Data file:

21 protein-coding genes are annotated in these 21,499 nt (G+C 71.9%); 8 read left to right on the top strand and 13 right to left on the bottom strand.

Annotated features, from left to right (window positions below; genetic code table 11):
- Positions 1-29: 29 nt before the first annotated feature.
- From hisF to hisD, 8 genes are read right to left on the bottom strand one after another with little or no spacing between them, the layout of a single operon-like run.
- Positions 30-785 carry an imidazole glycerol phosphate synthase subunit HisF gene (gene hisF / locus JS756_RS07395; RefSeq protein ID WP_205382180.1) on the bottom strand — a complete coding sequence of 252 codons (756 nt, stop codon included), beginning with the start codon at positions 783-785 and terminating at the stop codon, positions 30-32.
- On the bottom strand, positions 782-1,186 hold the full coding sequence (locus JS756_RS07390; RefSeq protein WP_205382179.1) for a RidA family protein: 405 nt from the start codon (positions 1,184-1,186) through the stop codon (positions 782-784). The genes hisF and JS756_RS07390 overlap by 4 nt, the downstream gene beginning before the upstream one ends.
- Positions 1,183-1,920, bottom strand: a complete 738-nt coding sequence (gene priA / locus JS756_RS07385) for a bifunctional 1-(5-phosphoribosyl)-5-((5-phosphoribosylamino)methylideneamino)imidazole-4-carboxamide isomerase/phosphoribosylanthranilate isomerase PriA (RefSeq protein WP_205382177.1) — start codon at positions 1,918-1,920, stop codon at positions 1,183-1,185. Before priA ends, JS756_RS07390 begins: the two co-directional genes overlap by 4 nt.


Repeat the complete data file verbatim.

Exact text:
21 protein-coding genes are annotated in these 21,499 nt (G+C 71.9%); 8 read left to right on the top strand and 13 right to left on the bottom strand.

Annotated features, from left to right (window positions below; genetic code table 11):
- Positions 1-29: 29 nt before the first annotated feature.
- From hisF to hisD, 8 genes are read right to left on the bottom strand one after another with little or no spacing between them, the layout of a single operon-like run.
- Positions 30-785 carry an imidazole glycerol phosphate synthase subunit HisF gene (gene hisF / locus JS756_RS07395; RefSeq protein ID WP_205382180.1) on the bottom strand — a complete coding sequence of 252 codons (756 nt, stop codon included), beginning with the start codon at positions 783-785 and terminating at the stop codon, positions 30-32.
- On the bottom strand, positions 782-1,186 hold the full coding sequence (locus JS756_RS07390; RefSeq protein WP_205382179.1) for a RidA family protein: 405 nt from the start codon (positions 1,184-1,186) through the stop codon (positions 782-784). The genes hisF and JS756_RS07390 overlap by 4 nt, the downstream gene beginning before the upstream one ends.
- Positions 1,183-1,920, bottom strand: a complete 738-nt coding sequence (gene priA / locus JS756_RS07385) for a bifunctional 1-(5-phosphoribosyl)-5-((5-phosphoribosylamino)methylideneamino)imidazole-4-carboxamide isomerase/phosphoribosylanthranilate isomerase PriA (RefSeq protein WP_205382177.1) — start codon at positions 1,918-1,920, stop codon at positions 1,183-1,185. Before priA ends, JS756_RS07390 begins: the two co-directional genes overlap by 4 nt.